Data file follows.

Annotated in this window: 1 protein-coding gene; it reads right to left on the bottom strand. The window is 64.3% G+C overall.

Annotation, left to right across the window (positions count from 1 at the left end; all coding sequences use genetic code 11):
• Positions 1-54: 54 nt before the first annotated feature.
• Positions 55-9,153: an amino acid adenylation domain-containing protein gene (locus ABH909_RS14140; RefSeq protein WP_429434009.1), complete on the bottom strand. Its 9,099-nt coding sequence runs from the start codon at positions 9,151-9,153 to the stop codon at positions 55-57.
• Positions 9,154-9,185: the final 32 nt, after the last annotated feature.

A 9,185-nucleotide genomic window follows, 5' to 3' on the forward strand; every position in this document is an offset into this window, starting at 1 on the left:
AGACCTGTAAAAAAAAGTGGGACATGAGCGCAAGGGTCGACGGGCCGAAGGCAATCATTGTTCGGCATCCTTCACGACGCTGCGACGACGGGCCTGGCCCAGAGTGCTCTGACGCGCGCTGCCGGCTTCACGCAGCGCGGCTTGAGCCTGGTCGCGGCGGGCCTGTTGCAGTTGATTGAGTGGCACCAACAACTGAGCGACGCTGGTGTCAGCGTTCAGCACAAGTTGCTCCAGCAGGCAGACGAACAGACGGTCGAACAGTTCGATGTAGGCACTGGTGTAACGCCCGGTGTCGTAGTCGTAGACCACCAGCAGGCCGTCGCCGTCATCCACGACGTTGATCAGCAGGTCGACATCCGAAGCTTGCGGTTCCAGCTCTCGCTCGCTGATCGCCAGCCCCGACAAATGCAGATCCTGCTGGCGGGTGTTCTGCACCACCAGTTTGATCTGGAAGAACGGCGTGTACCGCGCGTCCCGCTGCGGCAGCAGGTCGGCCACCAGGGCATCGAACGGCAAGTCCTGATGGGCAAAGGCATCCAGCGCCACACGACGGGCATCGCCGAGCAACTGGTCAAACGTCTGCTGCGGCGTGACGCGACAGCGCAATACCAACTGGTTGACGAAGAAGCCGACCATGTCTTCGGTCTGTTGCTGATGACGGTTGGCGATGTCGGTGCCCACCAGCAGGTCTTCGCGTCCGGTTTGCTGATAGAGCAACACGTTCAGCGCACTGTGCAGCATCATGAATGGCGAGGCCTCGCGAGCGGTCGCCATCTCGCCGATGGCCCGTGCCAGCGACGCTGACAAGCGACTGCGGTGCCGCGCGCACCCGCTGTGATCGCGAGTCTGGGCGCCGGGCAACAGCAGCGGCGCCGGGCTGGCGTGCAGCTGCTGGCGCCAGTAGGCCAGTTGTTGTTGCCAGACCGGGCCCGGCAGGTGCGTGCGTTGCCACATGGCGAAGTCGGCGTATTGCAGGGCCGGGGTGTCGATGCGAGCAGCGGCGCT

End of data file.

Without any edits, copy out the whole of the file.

Annotated in this window: 1 protein-coding gene; it reads right to left on the bottom strand. The window is 64.3% G+C overall.

Annotation, left to right across the window (positions count from 1 at the left end; all coding sequences use genetic code 11):
• Positions 1-54: 54 nt before the first annotated feature.
• Positions 55-9,153: an amino acid adenylation domain-containing protein gene (locus ABH909_RS14140; RefSeq protein WP_429434009.1), complete on the bottom strand. Its 9,099-nt coding sequence runs from the start codon at positions 9,151-9,153 to the stop codon at positions 55-57.
• Positions 9,154-9,185: the final 32 nt, after the last annotated feature.

A 9,185-nucleotide genomic window follows, 5' to 3' on the forward strand; every position in this document is an offset into this window, starting at 1 on the left:
AGACCTGTAAAAAAAAGTGGGACATGAGCGCAAGGGTCGACGGGCCGAAGGCAATCATTGTTCGGCATCCTTCACGACGCTGCGACGACGGGCCTGGCCCAGAGTGCTCTGACGCGCGCTGCCGGCTTCACGCAGCGCGGCTTGAGCCTGGTCGCGGCGGGCCTGTTGCAGTTGATTGAGTGGCACCAACAACTGAGCGACGCTGGTGTCAGCGTTCAGCACAAGTTGCTCCAGCAGGCAGACGAACAGACGGTCGAACAGTTCGATGTAGGCACTGGTGTAACGCCCGGTGTCGTAGTCGTAGACCACCAGCAGGCCGTCGCCGTCATCCACGACGTTGATCAGCAGGTCGACATCCGAAGCTTGCGGTTCCAGCTCTCGCTCGCTGATCGCCAGCCCCGACAAATGCAGATCCTGCTGGCGGGTGTTCTGCACCACCAGTTTGATCTGGAAGAACGGCGTGTACCGCGCGTCCCGCTGCGGCAGCAGGTCGGCCACCAGGGCATCGAACGGCAAGTCCTGATGGGCAAAGGCATCCAGCGCCACACGACGGGCATCGCCGAGCAACTGGTCAAACGTCTGCTGCGGCGTGACGCGACAGCGCAATACCAACTGGTTGACGAAGAAGCCGACCATGTCTTCGGTCTGTTGCTGATGACGGTTGGCGATGTCGGTGCCCACCAGCAGGTCTTCGCGTCCGGTTTGCTGATAGAGCAACACGTTCAGCGCACTGTGCAGCATCATGAATGGCGAGGCCTCGCGAGCGGTCGCCATCTCGCCGATGGCCCGTGCCAGCGACGCTGACAAGCGACTGCGGTGCCGCGCGCACCCGCTGTGATCGCGAGTCTGGGCGCCGGGCAACAGCAGCGGCGCCGGGCTGGCGTGCAGCTGCTGGCGCCAGTAGGCCAGTTGTTGTTGCCAGACCGGGCCCGGCAGGTGCGTGCGTTGCCACATGGCGAAGTCGGCGTATTGCAGGGCCGGGGTGTCGATGCGAGCAGCGGCGCT